The Helga Pictures
"The Helga Pictures" are a fantastic compilation of tempera and dry brush paintings, watercolours and pencil studies secretly created within a span of over fifteen years. Andrew Wyeth created over two hundred and forty individual works of neighbour Helga Testorf from 1971 to 1985 without telling a single person, including his wife. He stated that he would not have been able to have finished the project with everyone looking at it.
Prussian-born Helga Testorf was thirty-two when she met Andrew Wyeth. They met while she was helping to look after a friend of Wyeth's who had also been a subject for some of his works. Helga had never modeled before but agreed to become his subject. What started out as an acquaintance evolved into a long-time friendship. She enjoyed the long, pensive hours she spent modelling for the artist. She became so comfortable with the artist that often she would lie sleeping while he painted her.
The Helga Pictures depicts a persistence of vision and technique from a perspective that is both objective and personal. They were not meant to be a psychological portrait of a person rather the study of the effects of light on a woman's body.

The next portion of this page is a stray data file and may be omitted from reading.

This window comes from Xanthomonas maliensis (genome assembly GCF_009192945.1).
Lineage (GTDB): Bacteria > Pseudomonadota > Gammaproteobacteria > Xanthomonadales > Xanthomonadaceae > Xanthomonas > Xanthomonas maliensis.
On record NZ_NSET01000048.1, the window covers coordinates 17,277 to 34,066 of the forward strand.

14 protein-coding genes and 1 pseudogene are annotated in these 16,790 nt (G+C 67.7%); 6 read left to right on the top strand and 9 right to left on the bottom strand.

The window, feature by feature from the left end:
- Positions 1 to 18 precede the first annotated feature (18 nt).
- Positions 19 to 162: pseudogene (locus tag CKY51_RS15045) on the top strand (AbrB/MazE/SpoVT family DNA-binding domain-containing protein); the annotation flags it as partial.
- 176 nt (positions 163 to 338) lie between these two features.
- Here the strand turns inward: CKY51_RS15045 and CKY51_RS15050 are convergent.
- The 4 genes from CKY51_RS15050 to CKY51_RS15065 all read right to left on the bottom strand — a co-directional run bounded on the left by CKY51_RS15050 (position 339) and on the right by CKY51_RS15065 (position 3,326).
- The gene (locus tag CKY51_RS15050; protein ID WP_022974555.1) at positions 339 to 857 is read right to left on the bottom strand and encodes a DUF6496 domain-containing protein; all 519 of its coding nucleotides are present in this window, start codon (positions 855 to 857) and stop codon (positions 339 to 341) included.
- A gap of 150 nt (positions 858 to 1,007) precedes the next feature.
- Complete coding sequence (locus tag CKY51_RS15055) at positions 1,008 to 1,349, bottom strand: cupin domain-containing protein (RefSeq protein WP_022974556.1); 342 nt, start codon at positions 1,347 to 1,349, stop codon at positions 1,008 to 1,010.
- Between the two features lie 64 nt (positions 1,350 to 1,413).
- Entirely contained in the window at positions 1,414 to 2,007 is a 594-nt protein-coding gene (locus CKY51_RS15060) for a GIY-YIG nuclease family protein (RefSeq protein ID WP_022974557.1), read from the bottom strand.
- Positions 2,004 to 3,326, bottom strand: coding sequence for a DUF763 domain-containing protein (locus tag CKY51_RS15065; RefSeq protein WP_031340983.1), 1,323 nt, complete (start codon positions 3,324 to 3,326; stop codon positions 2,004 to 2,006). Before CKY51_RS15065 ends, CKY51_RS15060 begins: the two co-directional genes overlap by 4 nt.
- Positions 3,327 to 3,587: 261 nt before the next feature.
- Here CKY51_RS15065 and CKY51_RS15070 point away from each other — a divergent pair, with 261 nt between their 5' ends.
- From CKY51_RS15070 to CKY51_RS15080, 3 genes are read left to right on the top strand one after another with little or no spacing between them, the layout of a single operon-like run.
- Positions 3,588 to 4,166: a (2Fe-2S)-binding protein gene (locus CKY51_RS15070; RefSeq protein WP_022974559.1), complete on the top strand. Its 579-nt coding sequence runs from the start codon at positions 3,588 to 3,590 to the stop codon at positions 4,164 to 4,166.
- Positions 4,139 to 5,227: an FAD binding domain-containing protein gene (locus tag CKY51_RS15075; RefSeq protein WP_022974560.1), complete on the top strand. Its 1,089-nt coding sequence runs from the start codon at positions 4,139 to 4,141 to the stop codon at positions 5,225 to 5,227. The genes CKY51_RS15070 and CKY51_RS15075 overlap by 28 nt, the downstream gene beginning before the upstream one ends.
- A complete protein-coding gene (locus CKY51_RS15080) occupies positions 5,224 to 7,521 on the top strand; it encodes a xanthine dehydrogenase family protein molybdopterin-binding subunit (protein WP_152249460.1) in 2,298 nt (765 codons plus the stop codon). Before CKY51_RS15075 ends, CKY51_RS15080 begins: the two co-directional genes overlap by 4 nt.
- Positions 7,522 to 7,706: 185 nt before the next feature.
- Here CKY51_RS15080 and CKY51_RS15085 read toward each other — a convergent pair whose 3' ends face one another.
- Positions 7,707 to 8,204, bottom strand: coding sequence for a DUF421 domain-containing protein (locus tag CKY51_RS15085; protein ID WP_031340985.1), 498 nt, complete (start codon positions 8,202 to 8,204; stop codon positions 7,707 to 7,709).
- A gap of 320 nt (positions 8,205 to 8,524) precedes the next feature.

He often focused on a particular element or motif such as her radiant reddish-blonde hair or the light describing a curve of her body leaving the rest of the image less finished. He painted her in the studio, outside in the shadows and sunlight, during every season and time of day. He painted her clothed and nude, awake and asleep.
In 1986, Leonard E. B. Andrews purchased the entire series so that people everywhere could experience seeing the collection in its entirety. He agreed to a coast-to-coast tour organized by the National Gallery of Art from 1987-89. The Helga pictures have since come into the ownership of a private Japanese interest, which continues to allow access to the works through select public exhibitions.
Although the collection was brought to a close in 1985 Andrew Wyeth added one last picture to the massive collection in March 2002 entitled "Gone." To this day Helga continues to be connected to the Wyeth family acting as a caregiver to the aging artist.